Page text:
Gen. Paul Kelley, who was only four months into his tenure as Marine Corps commandant when a suicide bomber drove a truck with thousands of pounds of explosives into the Marine barracks in Beirut in 1983, killing 241 U.S. service members in the single largest loss of U.S. military life since World War II, died Dec. 29 at a retirement community in McLean, Va. He was 91.
Kelley served 37 years in the Marine Corps before his retirement in 1987 as commandant, a post that accorded him membership on the Joint Chiefs of Staff. He had been nominated by President Ronald Reagan.
Kelley distinguished himself during the Vietnam War, receiving the Silver Star, among other decorations, during two tours of duty. He was a battalion commander in 1965 and 1966, later returning to the war zone in 1970 to lead the last Marine regiment to serve in combat there.
During the Carter administration, Kelley led what was then known as the Rapid Deployment Joint Task Force, a team created to heighten U.S. preparedness for crises in the Persian Gulf. Today it is known as the U.S. Central Command, or Centcom, and in recent years has overseen the Afghanistan and Iraq wars.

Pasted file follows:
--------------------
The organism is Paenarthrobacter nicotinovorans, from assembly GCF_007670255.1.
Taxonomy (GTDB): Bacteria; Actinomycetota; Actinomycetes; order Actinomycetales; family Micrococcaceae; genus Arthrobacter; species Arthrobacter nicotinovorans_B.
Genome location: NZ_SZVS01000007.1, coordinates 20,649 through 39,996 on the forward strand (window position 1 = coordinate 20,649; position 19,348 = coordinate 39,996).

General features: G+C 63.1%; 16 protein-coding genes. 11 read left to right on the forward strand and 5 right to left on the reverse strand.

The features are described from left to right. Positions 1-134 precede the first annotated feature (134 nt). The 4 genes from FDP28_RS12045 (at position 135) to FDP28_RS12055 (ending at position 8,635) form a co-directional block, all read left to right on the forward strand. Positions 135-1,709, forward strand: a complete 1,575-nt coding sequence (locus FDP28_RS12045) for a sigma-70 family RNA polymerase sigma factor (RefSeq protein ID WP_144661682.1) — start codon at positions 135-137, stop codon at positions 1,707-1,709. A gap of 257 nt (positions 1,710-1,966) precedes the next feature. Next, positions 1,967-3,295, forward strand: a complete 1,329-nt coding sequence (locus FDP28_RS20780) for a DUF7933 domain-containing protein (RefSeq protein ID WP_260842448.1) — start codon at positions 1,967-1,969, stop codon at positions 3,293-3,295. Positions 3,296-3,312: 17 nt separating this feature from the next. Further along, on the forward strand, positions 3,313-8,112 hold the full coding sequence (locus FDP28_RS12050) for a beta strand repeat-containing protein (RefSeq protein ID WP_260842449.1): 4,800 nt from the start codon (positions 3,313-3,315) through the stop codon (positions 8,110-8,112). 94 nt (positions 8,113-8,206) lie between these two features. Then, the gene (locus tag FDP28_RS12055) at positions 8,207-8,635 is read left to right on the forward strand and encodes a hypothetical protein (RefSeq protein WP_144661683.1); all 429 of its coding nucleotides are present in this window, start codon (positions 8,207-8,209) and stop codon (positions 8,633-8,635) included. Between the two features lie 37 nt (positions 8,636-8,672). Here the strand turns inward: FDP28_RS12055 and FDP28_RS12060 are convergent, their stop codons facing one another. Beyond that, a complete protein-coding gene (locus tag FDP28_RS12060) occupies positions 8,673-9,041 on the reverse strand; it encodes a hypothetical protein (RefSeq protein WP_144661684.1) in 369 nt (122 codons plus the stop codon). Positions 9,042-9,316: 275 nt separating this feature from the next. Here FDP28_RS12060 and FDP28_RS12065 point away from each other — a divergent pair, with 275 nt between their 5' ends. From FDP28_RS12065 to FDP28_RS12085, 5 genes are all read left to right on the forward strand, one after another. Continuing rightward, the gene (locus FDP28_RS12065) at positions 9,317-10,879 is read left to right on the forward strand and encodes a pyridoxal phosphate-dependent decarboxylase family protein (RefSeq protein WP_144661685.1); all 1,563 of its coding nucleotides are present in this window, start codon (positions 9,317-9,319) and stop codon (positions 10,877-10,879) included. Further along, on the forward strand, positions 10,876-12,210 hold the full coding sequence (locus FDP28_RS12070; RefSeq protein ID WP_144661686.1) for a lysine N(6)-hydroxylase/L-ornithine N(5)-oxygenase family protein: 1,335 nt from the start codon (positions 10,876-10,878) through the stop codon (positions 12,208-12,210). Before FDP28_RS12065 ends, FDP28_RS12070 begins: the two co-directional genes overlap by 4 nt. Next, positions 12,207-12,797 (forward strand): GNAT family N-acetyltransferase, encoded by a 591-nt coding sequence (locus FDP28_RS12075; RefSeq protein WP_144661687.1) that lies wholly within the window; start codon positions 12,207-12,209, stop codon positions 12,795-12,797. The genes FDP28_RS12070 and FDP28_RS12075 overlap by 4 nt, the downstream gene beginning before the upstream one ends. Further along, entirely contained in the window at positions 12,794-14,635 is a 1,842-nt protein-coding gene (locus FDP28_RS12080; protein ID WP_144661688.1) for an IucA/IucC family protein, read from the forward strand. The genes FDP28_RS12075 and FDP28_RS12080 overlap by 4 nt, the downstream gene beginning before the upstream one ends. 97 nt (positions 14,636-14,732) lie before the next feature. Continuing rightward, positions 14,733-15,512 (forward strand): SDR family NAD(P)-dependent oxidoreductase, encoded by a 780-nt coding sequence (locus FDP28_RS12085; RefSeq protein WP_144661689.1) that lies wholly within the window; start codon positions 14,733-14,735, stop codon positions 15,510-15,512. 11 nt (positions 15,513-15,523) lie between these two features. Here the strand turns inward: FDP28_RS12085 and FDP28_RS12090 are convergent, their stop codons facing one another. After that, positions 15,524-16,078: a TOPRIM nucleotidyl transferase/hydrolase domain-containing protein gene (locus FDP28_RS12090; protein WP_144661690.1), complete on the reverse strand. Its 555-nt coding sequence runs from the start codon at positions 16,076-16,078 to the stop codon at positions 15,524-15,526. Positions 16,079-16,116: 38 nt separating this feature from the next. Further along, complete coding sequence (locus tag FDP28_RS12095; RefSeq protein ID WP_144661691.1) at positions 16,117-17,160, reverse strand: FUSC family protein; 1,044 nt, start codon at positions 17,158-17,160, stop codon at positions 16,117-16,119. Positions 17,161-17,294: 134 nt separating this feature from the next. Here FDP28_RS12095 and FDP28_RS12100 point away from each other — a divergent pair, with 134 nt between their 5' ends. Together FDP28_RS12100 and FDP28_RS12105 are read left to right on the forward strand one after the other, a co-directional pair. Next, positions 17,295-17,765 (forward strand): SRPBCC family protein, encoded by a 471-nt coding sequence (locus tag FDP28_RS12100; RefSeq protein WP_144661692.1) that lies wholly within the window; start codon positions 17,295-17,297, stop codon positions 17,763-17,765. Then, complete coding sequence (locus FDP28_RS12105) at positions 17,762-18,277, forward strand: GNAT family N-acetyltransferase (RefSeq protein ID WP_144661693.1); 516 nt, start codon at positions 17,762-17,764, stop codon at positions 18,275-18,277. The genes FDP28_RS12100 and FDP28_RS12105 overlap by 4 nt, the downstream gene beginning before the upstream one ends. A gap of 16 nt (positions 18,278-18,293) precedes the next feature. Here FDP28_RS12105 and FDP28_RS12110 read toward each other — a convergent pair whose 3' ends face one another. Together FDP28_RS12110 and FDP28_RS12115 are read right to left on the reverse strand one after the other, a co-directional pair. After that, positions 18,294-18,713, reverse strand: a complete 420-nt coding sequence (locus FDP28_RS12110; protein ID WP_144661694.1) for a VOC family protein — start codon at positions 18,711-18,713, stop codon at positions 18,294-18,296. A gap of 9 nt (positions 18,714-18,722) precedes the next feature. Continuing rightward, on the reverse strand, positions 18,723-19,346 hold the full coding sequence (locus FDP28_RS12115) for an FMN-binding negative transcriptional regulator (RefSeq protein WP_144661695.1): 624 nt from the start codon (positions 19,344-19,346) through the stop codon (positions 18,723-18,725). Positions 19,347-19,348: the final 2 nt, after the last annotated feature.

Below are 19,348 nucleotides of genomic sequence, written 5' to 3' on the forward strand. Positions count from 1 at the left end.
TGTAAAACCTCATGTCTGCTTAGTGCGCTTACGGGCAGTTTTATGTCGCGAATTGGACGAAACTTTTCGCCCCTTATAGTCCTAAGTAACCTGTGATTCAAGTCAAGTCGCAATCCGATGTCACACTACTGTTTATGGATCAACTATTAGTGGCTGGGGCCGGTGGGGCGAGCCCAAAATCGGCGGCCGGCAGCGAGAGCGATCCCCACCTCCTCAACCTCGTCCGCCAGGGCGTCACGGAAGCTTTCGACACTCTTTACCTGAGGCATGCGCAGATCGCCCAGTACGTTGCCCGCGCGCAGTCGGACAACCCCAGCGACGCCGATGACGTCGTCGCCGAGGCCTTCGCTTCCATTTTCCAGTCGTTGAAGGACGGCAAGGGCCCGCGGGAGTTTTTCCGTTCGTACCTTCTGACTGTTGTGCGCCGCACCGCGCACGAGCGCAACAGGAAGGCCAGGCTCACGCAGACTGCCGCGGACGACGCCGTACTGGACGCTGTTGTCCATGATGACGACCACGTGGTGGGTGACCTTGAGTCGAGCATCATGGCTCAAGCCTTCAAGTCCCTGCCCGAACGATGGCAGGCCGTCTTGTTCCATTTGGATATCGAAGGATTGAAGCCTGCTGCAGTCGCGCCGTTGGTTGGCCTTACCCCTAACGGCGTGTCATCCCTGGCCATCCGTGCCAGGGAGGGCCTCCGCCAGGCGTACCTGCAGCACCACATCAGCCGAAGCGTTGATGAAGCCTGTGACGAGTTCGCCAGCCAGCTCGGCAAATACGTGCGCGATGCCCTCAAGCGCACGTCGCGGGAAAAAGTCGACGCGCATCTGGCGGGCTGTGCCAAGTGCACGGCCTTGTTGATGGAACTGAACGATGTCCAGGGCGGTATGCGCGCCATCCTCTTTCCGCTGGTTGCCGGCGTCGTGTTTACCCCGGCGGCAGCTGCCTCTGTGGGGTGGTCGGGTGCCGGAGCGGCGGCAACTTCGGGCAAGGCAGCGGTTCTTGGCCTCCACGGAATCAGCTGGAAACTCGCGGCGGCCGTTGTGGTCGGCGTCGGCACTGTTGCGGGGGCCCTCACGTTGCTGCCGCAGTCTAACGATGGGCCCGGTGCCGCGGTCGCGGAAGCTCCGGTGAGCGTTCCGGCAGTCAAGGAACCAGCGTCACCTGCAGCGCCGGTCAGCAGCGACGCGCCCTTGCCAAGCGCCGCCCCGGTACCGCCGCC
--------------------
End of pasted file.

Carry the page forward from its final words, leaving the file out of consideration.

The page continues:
But his highest-profile assignment, and the one that led to what he described as “the worst emotional trauma of my life,” was the terrorist attack in Beirut in the early morning hours of Oct. 23, 1983.
He rushed to the scene in Lebanon, where the Marines had been tasked with establishing a stabilizing presence amid a yearslong civil war.
“In the aftermath of the bombing,” the New York Times reported, Gen. Kelley “was the symbol of the Corps. He hastened to the scene, comforted the wounded, mourned the dead, all in the style that has closely identified him with the marine in the trench, an emotional link to the fighting man.”
Kelley endured sometimes withering questions from Capitol Hill lawmakers who suggested that more might have been done to prevent the attack in Beirut. It was noted that two sentries at the Marine headquarters carried unloaded weapons. Loaded or not, Kelley insisted, “there was no way on God’s Earth that those two sentries could have stopped that truck.”
A Pentagon commission tasked with investigating the incident later faulted the operational chain of command, which did not include Kelley.
Paul Xavier Kelley was born in Boston on Nov. 11, 1928. His mother, who had immigrated to the U.S. from Ireland, was a librarian. His father, also of Irish heritage, was an Army major who was wounded in World War I and was later recalled to active duty when the U.S. entered World War II.